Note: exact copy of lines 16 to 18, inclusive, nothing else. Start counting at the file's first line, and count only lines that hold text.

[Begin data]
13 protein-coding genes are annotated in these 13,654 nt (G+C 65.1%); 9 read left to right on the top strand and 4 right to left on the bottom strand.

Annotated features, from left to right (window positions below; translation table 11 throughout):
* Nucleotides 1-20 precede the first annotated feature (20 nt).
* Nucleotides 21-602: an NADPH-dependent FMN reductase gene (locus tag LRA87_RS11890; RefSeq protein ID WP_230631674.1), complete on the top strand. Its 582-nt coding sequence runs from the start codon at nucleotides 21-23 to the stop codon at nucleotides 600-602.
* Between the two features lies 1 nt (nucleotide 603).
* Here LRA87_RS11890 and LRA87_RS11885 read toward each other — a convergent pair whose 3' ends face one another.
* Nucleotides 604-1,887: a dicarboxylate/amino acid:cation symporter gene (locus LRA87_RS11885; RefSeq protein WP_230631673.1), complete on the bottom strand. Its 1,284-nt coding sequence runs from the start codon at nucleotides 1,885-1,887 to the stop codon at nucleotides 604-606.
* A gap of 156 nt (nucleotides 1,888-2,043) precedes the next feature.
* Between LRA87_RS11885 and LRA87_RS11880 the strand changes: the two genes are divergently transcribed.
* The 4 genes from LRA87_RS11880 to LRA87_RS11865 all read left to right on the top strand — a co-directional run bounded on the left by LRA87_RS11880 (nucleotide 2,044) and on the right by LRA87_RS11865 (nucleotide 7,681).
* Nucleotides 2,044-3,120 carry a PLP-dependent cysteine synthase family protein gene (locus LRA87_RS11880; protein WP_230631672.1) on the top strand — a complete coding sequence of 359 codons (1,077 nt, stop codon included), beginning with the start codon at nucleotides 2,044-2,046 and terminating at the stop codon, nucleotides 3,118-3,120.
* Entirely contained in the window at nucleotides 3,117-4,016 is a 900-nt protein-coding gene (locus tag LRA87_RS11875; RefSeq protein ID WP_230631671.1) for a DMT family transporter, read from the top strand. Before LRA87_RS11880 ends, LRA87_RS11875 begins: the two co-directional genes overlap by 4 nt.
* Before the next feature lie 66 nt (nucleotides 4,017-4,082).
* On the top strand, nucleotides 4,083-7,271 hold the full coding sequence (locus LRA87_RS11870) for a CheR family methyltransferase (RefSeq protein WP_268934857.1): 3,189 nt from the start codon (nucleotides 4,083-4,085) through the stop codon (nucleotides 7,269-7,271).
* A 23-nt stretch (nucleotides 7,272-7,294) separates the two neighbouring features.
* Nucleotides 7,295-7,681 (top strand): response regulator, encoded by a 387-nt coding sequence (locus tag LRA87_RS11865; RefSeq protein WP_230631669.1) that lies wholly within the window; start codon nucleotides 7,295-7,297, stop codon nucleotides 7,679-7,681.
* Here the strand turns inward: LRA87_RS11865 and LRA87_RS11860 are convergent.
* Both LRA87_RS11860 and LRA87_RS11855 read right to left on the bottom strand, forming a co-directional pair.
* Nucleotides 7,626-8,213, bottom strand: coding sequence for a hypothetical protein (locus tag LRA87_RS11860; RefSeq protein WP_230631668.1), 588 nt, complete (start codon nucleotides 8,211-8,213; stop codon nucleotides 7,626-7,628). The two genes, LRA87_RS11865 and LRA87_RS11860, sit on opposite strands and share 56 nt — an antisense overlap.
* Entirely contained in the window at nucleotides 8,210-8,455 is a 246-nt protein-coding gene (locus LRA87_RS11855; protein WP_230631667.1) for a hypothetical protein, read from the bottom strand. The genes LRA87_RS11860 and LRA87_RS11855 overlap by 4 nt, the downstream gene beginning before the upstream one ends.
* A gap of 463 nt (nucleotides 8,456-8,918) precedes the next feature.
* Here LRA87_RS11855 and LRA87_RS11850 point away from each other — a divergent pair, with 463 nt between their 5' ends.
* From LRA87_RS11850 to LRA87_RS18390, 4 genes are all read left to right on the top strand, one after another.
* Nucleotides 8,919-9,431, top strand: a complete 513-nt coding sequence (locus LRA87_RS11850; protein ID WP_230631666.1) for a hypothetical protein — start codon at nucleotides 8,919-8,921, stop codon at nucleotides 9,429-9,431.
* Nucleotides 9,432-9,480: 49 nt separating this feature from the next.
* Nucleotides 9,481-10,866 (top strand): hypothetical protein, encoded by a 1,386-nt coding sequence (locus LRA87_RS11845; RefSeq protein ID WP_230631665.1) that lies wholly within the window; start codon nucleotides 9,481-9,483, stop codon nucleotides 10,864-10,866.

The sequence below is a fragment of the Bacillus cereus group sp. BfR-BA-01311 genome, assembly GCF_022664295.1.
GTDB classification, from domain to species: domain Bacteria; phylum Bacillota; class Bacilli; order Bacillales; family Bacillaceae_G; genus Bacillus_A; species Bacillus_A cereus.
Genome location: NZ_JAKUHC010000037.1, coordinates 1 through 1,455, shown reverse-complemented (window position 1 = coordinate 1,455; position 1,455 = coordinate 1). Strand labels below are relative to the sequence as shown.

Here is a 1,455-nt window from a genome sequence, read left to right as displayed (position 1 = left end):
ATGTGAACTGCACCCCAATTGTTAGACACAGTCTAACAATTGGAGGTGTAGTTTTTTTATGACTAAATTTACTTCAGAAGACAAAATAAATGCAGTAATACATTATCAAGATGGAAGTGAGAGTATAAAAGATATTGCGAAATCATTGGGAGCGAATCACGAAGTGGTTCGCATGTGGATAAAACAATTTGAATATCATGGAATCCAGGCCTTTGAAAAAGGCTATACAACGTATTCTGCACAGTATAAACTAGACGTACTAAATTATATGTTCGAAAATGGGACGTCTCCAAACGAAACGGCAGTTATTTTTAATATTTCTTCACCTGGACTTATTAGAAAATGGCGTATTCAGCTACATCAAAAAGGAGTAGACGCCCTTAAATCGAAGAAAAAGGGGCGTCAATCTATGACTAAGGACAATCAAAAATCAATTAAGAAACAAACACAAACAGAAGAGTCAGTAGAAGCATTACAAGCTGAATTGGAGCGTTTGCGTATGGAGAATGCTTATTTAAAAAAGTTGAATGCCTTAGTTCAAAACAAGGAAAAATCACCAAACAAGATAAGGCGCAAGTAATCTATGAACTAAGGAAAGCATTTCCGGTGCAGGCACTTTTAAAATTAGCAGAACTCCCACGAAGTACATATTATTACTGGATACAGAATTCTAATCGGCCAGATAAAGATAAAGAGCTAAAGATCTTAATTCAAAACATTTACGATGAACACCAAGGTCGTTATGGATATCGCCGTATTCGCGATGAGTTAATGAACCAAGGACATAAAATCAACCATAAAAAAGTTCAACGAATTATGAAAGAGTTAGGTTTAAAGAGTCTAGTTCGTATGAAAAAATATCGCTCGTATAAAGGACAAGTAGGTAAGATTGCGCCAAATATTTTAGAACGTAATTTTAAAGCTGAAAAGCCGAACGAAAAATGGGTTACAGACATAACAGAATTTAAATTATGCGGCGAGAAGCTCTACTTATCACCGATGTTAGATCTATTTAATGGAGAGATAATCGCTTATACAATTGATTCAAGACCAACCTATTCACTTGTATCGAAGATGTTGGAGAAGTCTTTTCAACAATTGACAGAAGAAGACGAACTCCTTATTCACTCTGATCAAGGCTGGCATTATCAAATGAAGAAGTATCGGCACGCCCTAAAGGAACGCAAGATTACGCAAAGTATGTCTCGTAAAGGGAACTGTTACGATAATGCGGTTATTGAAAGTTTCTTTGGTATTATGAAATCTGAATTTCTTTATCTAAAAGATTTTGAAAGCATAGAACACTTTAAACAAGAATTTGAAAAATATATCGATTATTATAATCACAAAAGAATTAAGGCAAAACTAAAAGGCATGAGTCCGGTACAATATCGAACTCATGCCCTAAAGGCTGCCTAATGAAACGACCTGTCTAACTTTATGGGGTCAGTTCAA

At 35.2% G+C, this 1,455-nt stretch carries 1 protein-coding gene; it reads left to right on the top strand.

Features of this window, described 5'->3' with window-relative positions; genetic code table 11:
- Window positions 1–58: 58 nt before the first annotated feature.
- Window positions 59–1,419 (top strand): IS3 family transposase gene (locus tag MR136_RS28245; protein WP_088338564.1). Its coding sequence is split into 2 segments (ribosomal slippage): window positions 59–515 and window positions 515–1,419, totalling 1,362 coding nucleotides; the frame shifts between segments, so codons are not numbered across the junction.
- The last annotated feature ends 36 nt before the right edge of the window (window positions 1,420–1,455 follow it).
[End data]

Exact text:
* Nucleotides 7,295-7,681 (top strand): response regulator, encoded by a 387-nt coding sequence (locus tag LRA87_RS11865; RefSeq protein WP_230631669.1) that lies wholly within the window; start codon nucleotides 7,295-7,297, stop codon nucleotides 7,679-7,681.
* Here the strand turns inward: LRA87_RS11865 and LRA87_RS11860 are convergent.
* Both LRA87_RS11860 and LRA87_RS11855 read right to left on the bottom strand, forming a co-directional pair.